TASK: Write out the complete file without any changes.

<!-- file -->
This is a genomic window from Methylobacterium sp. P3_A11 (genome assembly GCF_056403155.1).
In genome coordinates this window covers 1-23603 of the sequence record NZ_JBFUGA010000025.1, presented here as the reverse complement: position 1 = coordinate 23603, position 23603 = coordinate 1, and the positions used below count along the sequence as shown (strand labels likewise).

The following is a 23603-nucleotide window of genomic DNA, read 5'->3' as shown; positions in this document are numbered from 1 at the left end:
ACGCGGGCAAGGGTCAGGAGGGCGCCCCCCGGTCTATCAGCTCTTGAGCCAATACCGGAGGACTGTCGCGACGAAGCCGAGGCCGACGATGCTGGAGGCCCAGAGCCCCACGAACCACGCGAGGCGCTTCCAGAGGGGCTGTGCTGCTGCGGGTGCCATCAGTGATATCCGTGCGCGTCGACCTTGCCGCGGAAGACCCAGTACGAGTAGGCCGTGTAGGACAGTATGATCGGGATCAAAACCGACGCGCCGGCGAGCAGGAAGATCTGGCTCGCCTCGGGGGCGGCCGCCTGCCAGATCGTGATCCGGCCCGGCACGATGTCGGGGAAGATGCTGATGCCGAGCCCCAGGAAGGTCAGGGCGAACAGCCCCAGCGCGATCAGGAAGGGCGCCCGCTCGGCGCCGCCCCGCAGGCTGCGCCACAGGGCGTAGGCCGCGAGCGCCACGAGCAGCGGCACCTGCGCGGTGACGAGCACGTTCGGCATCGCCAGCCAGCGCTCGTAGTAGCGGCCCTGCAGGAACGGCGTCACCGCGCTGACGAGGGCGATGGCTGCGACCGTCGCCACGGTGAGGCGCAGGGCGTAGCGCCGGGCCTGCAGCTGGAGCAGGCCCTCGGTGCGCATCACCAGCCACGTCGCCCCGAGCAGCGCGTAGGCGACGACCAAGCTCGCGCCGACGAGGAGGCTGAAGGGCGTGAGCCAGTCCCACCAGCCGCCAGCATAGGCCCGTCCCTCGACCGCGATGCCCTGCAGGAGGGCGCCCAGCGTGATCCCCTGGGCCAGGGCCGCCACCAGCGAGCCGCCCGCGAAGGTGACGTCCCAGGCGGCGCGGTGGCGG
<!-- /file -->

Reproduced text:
This is a genomic window from Methylobacterium sp. P3_A11 (genome assembly GCF_056403155.1).
In genome coordinates this window covers 1-23603 of the sequence record NZ_JBFUGA010000025.1, presented here as the reverse complement: position 1 = coordinate 23603, position 23603 = coordinate 1, and the positions used below count along the sequence as shown (strand labels likewise).

The following is a 23603-nucleotide window of genomic DNA, read 5'->3' as shown; positions in this document are numbered from 1 at the left end:
ACGCGGGCAAGGGTCAGGAGGGCGCCCCCCGGTCTATCAGCTCTTGAGCCAATACCGGAGGACTGTCGCGACGAAGCCGAGGCCGACGATGCTGGAGGCCCAGAGCCCCACGAACCACGCGAGGCGCTTCCAGAGGGGCTGTGCTGCTGCGGGTGCCATCAGTGATATCCGTGCGCGTCGACCTTGCCGCGGAAGACCCAGTACGAGTAGGCCGTGTAGGACAGTATGATCGGGATCAAAACCGACGCGCCGGCGAGCAGGAAGATCTGGCTCGCCTCGGGGGCGGCCGCCTGCCAGATCGTGATCCGGCCCGGCACGATGTCGGGGAAGATGCTGATGCCGAGCCCCAGGAAGGTCAGGGCGAACAGCCCCAGCGCGATCAGGAAGGGCGCCCGCTCGGCGCCGCCCCGCAGGCTGCGCCACAGGGCGTAGGCCGCGAGCGCCACGAGCAGCGGCACCTGCGCGGTGACGAGCACGTTCGGCATCGCCAGCCAGCGCTCGTAGTAGCGGCCCTGCAGGAACGGCGTCACCGCGCTGACGAGGGCGATGGCTGCGACCGTCGCCACGGTGAGGCGCAGGGCGTAGCGCCGGGCCTGCAGCTGGAGCAGGCCCTCGGTGCGCATCACCAGCCACGTCGCCCCGAGCAGCGCGTAGGCGACGACCAAGCTCGCGCCGACGAGGAGGCTGAAGGGCGTGAGCCAGTCCCACCAGCCGCCAGCATAGGCCCGTCCCTCGACCGCGATGCCCTGCAGGAGGGCGCCCAGCGTGATCCCCTGGGCCAGGGCCGCCACCAGCGAGCCGCCCGCGAAGGTGACGTCCCAGGCGGCGCGGTGGCGG